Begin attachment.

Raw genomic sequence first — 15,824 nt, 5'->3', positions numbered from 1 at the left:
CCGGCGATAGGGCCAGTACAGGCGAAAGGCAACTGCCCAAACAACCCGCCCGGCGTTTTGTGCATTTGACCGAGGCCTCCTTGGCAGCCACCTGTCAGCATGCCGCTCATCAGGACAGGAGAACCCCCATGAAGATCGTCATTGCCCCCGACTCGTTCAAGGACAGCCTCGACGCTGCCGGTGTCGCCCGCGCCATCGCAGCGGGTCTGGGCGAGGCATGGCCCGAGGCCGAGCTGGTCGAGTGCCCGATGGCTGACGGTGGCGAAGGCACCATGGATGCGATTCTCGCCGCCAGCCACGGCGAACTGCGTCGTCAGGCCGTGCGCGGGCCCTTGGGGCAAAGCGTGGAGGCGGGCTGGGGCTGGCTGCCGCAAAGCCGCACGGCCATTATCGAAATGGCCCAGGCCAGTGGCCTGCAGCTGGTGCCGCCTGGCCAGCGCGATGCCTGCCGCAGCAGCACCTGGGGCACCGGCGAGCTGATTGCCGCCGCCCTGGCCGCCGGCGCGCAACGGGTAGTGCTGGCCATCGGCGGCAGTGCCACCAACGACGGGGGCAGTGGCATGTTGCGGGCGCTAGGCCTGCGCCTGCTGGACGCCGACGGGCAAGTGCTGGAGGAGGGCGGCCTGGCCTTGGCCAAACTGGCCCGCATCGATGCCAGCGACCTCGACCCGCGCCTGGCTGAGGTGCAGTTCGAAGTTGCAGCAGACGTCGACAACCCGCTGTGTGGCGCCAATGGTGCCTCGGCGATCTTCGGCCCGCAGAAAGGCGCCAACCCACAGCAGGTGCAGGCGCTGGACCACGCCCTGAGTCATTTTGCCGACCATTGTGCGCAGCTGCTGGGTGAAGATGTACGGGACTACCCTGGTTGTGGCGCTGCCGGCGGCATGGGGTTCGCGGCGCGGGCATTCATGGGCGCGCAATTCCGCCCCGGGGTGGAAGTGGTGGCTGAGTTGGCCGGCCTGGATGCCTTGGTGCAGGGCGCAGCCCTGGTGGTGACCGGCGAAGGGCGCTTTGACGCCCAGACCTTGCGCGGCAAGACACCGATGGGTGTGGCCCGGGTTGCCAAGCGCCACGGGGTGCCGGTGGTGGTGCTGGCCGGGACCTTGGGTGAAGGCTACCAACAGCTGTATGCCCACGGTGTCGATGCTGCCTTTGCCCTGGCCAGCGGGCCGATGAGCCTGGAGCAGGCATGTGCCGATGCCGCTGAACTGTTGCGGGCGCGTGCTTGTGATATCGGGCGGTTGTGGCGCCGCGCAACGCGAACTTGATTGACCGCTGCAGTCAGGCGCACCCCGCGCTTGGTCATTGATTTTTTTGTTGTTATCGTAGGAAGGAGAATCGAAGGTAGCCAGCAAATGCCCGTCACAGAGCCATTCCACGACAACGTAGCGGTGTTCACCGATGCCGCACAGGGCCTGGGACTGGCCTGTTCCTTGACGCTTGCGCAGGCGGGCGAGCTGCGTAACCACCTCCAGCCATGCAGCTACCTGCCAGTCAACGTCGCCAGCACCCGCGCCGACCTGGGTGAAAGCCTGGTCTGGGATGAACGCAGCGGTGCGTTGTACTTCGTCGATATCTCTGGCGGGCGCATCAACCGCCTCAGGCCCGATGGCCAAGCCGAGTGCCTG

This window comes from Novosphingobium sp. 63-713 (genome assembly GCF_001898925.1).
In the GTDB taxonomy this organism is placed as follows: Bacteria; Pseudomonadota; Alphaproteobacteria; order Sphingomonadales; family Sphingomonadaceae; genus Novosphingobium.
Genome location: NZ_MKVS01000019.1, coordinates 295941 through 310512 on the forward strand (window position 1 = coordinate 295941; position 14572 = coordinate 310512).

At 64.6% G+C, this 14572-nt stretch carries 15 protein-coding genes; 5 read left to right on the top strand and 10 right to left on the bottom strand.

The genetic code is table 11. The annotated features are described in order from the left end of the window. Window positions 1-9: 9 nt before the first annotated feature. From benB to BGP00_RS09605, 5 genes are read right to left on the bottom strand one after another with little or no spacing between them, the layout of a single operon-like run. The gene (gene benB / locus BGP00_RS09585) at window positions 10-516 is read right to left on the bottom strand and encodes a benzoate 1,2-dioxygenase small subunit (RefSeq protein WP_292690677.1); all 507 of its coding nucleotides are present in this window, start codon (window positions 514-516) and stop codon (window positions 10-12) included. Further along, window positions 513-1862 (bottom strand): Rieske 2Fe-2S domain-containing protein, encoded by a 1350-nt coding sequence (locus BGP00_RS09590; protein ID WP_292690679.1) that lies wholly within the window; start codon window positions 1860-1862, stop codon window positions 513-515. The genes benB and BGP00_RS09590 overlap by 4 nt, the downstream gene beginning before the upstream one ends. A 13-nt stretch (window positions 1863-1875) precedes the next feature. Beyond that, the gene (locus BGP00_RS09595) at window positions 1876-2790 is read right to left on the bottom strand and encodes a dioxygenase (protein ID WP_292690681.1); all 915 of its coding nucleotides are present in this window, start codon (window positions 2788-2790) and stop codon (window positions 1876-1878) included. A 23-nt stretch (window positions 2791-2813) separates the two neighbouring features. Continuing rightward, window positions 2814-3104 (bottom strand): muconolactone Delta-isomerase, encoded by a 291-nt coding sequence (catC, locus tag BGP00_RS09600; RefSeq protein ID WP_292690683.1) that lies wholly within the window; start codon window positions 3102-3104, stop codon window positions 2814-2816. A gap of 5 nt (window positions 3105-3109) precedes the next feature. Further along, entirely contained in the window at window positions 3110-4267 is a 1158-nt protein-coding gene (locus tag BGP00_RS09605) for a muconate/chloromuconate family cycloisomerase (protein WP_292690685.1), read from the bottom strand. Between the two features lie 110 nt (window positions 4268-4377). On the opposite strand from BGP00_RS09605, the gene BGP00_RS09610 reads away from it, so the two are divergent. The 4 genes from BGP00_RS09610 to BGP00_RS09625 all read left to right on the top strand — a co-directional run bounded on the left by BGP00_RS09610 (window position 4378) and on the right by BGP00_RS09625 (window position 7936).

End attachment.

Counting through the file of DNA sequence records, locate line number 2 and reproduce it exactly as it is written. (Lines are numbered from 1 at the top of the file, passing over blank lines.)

CCGGCGATAGGGCCAGTACAGGCGAAAGGCAACTGCCCAAACAACCCGCCCGGCGTTTTGTGCATTTGACCGAGGCCTCCTTGGCAGCCACCTGTCAGCATGCCGCTCATCAGGACAGGAGAACCCCCATGAAGATCGTCATTGCCCCCGACTCGTTCAAGGACAGCCTCGACGCTGCCGGTGTCGCCCGCGCCATCGCAGCGGGTCTGGGCGAGGCATGGCCCGAGGCCGAGCTGGTCGAGTGCCCGATGGCTGACGGTGGCGAAGGCACCATGGATGCGATTCTCGCCGCCAGCCACGGCGAACTGCGTCGTCAGGCCGTGCGCGGGCCCTTGGGGCAAAGCGTGGAGGCGGGCTGGGGCTGGCTGCCGCAAAGCCGCACGGCCATTATCGAAATGGCCCAGGCCAGTGGCCTGCAGCTGGTGCCGCCTGGCCAGCGCGATGCCTGCCGCAGCAGCACCTGGGGCACCGGCGAGCTGATTGCCGCCGCCCTGGCCGCCGGCGCGCAACGGGTAGTGCTGGCCATCGGCGGCAGTGCCACCAACGACGGGGGCAGTGGCATGTTGCGGGCGCTAGGCCTGCGCCTGCTGGACGCCGACGGGCAAGTGCTGGAGGAGGGCGGCCTGGCCTTGGCCAAACTGGCCCGCATCGATGCCAGCGACCTCGACCCGCGCCTGGCTGAGGTGCAGTTCGAAGTTGCAGCAGACGTCGACAACCCGCTGTGTGGCGCCAATGGTGCCTCGGCGATCTTCGGCCCGCAGAAAGGCGCCAACCCACAGCAGGTGCAGGCGCTGGACCACGCCCTGAGTCATTTTGCCGACCATTGTGCGCAGCTGCTGGGTGAAGATGTACGGGACTACCCTGGTTGTGGCGCTGCCGGCGGCATGGGGTTCGCGGCGCGGGCATTCATGGGCGCGCAATTCCGCCCCGGGGTGGAAGTGGTGGCTGAGTTGGCCGGCCTGGATGCCTTGGTGCAGGGCGCAGCCCTGGTGGTGACCGGCGAAGGGCGCTTTGACGCCCAGACCTTGCGCGGCAAGACACCGATGGGTGTGGCCCGGGTTGCCAAGCGCCACGGGGTGCCGGTGGTGGTGCTGGCCGGGACCTTGGGTGAAGGCTACCAACAGCTGTATGCCCACGGTGTCGATGCTGCCTTTGCCCTGGCCAGCGGGCCGATGAGCCTGGAGCAGGCATGTGCCGATGCCGCTGAACTGTTGCGGGCGCGTGCTTGTGATATCGGGCGGTTGTGGCGCCGCGCAACGCGAACTTGATTGACCGCTGCAGTCAGGCGCACCCCGCGCTTGGTCATTGATTTTTTTGTTGTTATCGTAGGAAGGAGAATCGAAGGTAGCCAGCAAATGCCCGTCACAGAGCCATTCCACGACAACGTAGCGGTGTTCACCGATGCCGCACAGGGCCTGGGACTGGCCTGTTCCTTGACGCTTGCGCAGGCGGGCGAGCTGCGTAACCACCTCCAGCCATGCAGCTACCTGCCAGTCAACGTCGCCAGCACCCGCGCCGACCTGGGTGAAAGCCTGGTCTGGGATGAACGCAGCGGTGCGTTGTACTTCGTCGATATCTCTGGCGGGCGCATCAACCGCCTCAGGCCCGATGGCCAAGCCGAGTGCCTG